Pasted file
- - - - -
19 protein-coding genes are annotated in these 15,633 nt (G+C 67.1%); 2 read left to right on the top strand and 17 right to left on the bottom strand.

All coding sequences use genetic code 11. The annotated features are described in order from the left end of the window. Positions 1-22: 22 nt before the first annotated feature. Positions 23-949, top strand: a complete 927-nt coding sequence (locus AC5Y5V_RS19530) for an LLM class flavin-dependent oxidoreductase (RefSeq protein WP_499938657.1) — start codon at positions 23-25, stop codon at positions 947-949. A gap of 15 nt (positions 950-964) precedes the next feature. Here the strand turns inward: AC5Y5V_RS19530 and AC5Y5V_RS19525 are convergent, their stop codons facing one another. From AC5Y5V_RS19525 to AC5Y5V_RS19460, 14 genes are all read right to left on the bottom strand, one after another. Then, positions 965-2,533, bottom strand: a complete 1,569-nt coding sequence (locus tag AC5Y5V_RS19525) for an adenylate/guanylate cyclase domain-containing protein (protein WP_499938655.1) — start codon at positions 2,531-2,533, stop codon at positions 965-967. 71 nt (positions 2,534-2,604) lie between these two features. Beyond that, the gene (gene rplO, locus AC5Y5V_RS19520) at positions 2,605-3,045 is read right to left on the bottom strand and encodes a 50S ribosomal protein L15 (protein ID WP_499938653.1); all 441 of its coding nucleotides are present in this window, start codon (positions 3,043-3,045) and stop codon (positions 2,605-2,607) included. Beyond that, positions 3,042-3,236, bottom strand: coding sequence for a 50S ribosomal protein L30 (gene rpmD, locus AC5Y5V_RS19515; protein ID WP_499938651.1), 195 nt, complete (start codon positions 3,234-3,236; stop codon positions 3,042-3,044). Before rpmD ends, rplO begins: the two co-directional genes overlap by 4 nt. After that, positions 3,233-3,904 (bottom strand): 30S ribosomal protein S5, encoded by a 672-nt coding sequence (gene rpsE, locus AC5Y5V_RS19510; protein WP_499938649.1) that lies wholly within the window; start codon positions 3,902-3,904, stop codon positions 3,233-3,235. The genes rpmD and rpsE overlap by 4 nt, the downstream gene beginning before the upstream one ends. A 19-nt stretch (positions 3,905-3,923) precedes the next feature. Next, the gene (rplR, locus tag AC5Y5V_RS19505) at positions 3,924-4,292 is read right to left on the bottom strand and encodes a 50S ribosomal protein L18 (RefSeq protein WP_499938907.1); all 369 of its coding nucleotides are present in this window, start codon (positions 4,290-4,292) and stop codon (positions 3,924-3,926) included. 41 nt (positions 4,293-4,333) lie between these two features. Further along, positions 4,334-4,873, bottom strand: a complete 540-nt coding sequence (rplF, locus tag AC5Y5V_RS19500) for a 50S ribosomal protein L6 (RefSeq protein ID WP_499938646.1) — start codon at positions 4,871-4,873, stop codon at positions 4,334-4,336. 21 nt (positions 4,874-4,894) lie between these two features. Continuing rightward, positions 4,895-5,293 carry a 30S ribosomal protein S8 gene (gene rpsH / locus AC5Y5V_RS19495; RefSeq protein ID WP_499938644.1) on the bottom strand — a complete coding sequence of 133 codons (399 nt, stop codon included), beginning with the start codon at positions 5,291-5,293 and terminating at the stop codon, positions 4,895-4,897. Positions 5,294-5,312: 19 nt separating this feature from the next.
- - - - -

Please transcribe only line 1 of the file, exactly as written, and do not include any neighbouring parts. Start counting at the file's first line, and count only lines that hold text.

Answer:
19 protein-coding genes are annotated in these 15,633 nt (G+C 67.1%); 2 read left to right on the top strand and 17 right to left on the bottom strand.